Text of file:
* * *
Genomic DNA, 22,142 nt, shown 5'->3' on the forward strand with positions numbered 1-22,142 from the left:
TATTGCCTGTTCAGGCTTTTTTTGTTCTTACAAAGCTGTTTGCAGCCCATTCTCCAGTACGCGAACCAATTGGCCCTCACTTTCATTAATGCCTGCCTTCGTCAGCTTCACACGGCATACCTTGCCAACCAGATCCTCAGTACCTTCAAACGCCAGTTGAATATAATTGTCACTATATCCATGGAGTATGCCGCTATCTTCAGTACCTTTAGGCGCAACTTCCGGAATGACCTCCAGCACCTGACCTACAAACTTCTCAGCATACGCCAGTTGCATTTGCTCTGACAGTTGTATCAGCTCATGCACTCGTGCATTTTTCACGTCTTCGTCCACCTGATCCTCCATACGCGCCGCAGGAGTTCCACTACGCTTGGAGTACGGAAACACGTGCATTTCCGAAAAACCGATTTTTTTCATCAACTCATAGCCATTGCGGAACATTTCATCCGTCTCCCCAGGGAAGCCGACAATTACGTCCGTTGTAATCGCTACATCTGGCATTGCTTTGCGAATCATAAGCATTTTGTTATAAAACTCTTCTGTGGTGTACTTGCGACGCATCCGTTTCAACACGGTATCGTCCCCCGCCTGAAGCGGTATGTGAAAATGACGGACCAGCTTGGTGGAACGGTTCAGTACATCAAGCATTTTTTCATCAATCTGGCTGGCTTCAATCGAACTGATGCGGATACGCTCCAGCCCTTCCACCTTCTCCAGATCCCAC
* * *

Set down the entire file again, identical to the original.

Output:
Genomic DNA, 22,142 nt, shown 5'->3' on the forward strand with positions numbered 1-22,142 from the left:
TATTGCCTGTTCAGGCTTTTTTTGTTCTTACAAAGCTGTTTGCAGCCCATTCTCCAGTACGCGAACCAATTGGCCCTCACTTTCATTAATGCCTGCCTTCGTCAGCTTCACACGGCATACCTTGCCAACCAGATCCTCAGTACCTTCAAACGCCAGTTGAATATAATTGTCACTATATCCATGGAGTATGCCGCTATCTTCAGTACCTTTAGGCGCAACTTCCGGAATGACCTCCAGCACCTGACCTACAAACTTCTCAGCATACGCCAGTTGCATTTGCTCTGACAGTTGTATCAGCTCATGCACTCGTGCATTTTTCACGTCTTCGTCCACCTGATCCTCCATACGCGCCGCAGGAGTTCCACTACGCTTGGAGTACGGAAACACGTGCATTTCCGAAAAACCGATTTTTTTCATCAACTCATAGCCATTGCGGAACATTTCATCCGTCTCCCCAGGGAAGCCGACAATTACGTCCGTTGTAATCGCTACATCTGGCATTGCTTTGCGAATCATAAGCATTTTGTTATAAAACTCTTCTGTGGTGTACTTGCGACGCATCCGTTTCAACACGGTATCGTCCCCCGCCTGAAGCGGTATGTGAAAATGACGGACCAGCTTGGTGGAACGGTTCAGTACATCAAGCATTTTTTCATCAATCTGGCTGGCTTCAATCGAACTGATGCGGATACGCTCCAGCCCTTCCACCTTCTCCAGATCCCAC